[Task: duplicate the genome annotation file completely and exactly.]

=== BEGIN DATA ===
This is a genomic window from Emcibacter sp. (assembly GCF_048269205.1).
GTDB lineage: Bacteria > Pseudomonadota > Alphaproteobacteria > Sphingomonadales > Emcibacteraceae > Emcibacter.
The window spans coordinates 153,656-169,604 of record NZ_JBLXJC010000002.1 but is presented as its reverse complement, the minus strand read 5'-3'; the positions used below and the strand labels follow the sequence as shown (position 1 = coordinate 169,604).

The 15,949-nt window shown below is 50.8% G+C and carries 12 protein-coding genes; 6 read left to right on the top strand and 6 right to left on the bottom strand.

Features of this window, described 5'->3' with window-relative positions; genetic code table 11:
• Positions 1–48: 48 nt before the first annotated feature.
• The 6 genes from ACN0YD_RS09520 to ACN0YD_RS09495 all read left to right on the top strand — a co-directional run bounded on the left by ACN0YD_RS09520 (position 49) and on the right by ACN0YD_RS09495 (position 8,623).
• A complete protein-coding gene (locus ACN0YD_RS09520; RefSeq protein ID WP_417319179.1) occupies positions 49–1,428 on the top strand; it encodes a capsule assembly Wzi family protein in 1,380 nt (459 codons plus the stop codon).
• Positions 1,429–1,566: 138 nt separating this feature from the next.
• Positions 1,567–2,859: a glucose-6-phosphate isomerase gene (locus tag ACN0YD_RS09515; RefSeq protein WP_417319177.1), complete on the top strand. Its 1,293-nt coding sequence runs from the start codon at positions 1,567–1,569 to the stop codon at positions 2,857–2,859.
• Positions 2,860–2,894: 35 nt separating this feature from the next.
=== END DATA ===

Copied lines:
This is a genomic window from Emcibacter sp. (assembly GCF_048269205.1).
GTDB lineage: Bacteria > Pseudomonadota > Alphaproteobacteria > Sphingomonadales > Emcibacteraceae > Emcibacter.
The window spans coordinates 153,656-169,604 of record NZ_JBLXJC010000002.1 but is presented as its reverse complement, the minus strand read 5'-3'; the positions used below and the strand labels follow the sequence as shown (position 1 = coordinate 169,604).

The 15,949-nt window shown below is 50.8% G+C and carries 12 protein-coding genes; 6 read left to right on the top strand and 6 right to left on the bottom strand.

Features of this window, described 5'->3' with window-relative positions; genetic code table 11:
• Positions 1–48: 48 nt before the first annotated feature.
• The 6 genes from ACN0YD_RS09520 to ACN0YD_RS09495 all read left to right on the top strand — a co-directional run bounded on the left by ACN0YD_RS09520 (position 49) and on the right by ACN0YD_RS09495 (position 8,623).
• A complete protein-coding gene (locus ACN0YD_RS09520; RefSeq protein ID WP_417319179.1) occupies positions 49–1,428 on the top strand; it encodes a capsule assembly Wzi family protein in 1,380 nt (459 codons plus the stop codon).
• Positions 1,429–1,566: 138 nt separating this feature from the next.
• Positions 1,567–2,859: a glucose-6-phosphate isomerase gene (locus tag ACN0YD_RS09515; RefSeq protein WP_417319177.1), complete on the top strand. Its 1,293-nt coding sequence runs from the start codon at positions 1,567–1,569 to the stop codon at positions 2,857–2,859.
• Positions 2,860–2,894: 35 nt separating this feature from the next.